Toronto Film Society presented Everything is Rhythm (1936) on Monday, November 27, 1989 in a double bill with It’s in the Air as part of the Season 42 Monday Evening Film Buffs Series “B”, Programme 4.
Production Company: Associated British Film Distributors, Joe Rock Production. Director: Alfred Goulding. Screenplay: Syd Courtenay, Jack Byrd, Stanley Haynes, based on a story by Tom Geraghty. Musical Direction and Supervision: Ronnie Munro.
Cast: Harry Roy (Harry Wade), Princess Pearl/Mrs. Harry Roy (Princess Paula), Ivor Moreton (Joe), Dave Kay (Sam), Dorothy Boyd (Grethe), Clarissa Selwyn (Miss Mimms), Robert English (The Duke), Gerald Berry (Count Rudolph), Phyllis Thackery (Lucy), Harry Roy’s Band.
Once upon a time… No better start to a description of this delightful, totally improbable film from Britain, made at a time when a ticket to the movies meant a chance to put aside all reality and escape from a real world which so soon would see the laughter and fun replaced by the horrors of war. It’s the fairy-tale story of a struggling bandleader, his hotel hallway meeting and romance with a Princess from Moravia (one expects to see Peter Sellers popping up with Margaret Rutherford at any moment).
The two naturally fall in love, but she is betrothed to the mandatory stuffy Russian Count. She is quickly taken back to her own country, and a note professing her love for Wade (Harry Roy) is torn up and replaced with one which leads the bandleader to believe that he has been taken for a fool. The heartbroken Wade takes his band on a world tour, which travels through the world hitting every major country and, of course, Moravia. This leads to the reconciliation and a finale which has to be seen, and even the, won’t be believed…
This is not a put-down of the film, it is rather a warning that it is a fun film…not one meant for thinking. Art deco lovers will be in ecstasy as they see the opulent sets. Music and dance lovers will be delighted with the sound of the Harry Roy Band and the production numbers. And, anyone who has a funny-bone of any size will find it tickled by the on-screen antics.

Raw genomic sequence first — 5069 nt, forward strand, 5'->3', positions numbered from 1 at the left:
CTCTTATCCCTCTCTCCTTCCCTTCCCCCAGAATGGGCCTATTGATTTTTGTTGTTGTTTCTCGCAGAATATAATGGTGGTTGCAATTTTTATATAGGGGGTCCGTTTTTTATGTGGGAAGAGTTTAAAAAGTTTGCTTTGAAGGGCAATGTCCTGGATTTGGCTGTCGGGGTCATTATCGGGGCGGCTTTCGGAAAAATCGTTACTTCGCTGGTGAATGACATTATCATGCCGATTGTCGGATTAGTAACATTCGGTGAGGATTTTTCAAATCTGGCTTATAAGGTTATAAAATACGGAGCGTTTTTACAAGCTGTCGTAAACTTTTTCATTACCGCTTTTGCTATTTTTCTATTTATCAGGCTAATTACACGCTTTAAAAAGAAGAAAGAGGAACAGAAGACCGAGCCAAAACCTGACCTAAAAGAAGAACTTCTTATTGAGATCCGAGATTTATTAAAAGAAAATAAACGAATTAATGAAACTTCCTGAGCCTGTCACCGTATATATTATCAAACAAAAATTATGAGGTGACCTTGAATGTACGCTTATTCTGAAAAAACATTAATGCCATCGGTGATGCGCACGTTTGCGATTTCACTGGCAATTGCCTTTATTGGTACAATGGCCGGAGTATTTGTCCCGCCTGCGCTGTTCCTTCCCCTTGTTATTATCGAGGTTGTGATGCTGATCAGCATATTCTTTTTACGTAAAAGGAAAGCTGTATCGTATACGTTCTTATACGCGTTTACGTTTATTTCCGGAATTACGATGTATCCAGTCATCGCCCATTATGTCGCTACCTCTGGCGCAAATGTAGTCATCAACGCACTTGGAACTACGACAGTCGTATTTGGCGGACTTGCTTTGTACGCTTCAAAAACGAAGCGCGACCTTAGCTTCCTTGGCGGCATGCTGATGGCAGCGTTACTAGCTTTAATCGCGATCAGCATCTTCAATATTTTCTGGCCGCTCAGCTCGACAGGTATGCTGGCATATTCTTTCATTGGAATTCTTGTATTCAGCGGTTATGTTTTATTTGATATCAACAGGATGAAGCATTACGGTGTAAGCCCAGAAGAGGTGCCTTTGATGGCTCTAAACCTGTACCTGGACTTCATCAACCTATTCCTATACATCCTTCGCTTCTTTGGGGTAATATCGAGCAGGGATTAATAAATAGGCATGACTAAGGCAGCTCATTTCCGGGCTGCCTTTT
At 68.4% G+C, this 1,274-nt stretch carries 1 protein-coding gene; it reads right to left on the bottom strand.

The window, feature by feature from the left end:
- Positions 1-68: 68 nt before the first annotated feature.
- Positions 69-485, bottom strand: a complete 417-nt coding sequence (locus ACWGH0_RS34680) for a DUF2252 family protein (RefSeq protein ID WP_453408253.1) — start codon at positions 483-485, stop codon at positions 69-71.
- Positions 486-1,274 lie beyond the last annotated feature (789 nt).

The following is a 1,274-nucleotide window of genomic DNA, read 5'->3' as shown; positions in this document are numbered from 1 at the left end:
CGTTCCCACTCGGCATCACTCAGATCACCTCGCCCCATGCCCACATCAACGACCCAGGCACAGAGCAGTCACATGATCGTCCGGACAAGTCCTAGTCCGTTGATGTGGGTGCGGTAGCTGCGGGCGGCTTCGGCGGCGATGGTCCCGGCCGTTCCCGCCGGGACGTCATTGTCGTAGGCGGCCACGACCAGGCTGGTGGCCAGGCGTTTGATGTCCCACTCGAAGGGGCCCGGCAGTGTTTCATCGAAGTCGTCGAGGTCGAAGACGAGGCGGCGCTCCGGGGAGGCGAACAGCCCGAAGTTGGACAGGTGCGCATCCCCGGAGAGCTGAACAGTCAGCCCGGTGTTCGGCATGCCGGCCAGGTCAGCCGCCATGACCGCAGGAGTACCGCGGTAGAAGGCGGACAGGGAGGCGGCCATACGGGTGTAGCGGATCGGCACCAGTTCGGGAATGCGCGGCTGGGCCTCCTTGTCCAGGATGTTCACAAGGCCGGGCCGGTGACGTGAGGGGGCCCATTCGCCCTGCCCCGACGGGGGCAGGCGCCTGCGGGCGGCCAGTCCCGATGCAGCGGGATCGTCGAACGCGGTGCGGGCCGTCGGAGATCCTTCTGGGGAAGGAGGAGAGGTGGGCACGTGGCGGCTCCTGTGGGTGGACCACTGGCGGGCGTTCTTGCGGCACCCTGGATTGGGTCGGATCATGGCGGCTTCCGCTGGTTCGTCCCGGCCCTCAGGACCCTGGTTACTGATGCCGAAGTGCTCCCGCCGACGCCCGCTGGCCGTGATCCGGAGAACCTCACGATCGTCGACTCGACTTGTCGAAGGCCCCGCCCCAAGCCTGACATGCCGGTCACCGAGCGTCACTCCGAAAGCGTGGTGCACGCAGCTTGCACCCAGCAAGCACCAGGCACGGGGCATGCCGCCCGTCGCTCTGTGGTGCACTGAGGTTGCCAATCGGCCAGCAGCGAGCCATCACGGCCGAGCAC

The film has that unique simplicity, yet elegance that typified British musical productions of the 1930’s. There is a certain roughness to it, which seems at the same time to fit the production. Bill Everson on Harry Roy: “Roy was one of the bigger band names in England in the 1930’s. I’d say that Henry Hall (who could be compared to Lawrence Welk) was about the biggest, with Billy Cotton and Ambrose tying with Roy in tird place. However, I was never much of a big-band buff, so my priorities may be wrong historically. In England, all of these bandleaders made two or three movies. Roy made two or three, and these were pretty good. Roy was quite a showman, and made much on publicity that he was married to a Hawaiian princess (Princess Pearl – Pearl Vyner Brooke), who plays Princess Paula in Everything is Rhythm. Records by the Harry Roy Orchestra still sell in nostalgia stores in Britain, and into the 80’s when a London theatre put on a memory-type show, he would conduct the orchestra, or in some way be connected with the production of the show.”
There is no American review of the film until August of 1940, about four years after its original release. And the running time of the film in North America had been cut by almost 10 minutes. The Variety review terms the effort “fairly amusing”, but notes the chances of American success of the film are quite slight since the case names are unknown on this side of the ocean.
Variety continues with: “The story, woven around Roy and a Princess, holds the attention in spite of dialog that fails to stir and performances which for the most part are stilted. Both Roy and Princess Pearl (claimed to be the genuine article) are the romantic leads. They are engaging as personalities, but green as artists before a camera. This is Roy’s first picture. The band is all right rather than sensational, and some of the song and dance numbers with Roy, Bill Currie and others, plus numerous bits, are hardly more than passable. Big spot for the hand and sever bits, songs and the like, are provided by an engagement played in Moravia, where the reconciliation takes place. Other numbers by Cyril Ray and Jack Meskill are “You’re the Last Word in Love”, “Black Minnie’s Got The Blues”, “Internationale”. Roy himself wrote “Life is Empty Without Love”, a quite listenable song, “No Words, NO Anything” and “Cheerful Blues”.
Supporting Roy and Princess Pearl are Dorothy Boyd, a very ingratiating screen type, Clarissa Selwyn, a character woman, Robert English, a pompous duke, and Gerald Barry, playing a count. Variety concludes: “technically the production is fairly good”.
So, be prepared to watch a film that is somewhat less than a classic, seldom seen, and very much fun.
Notes by Bill Sturrup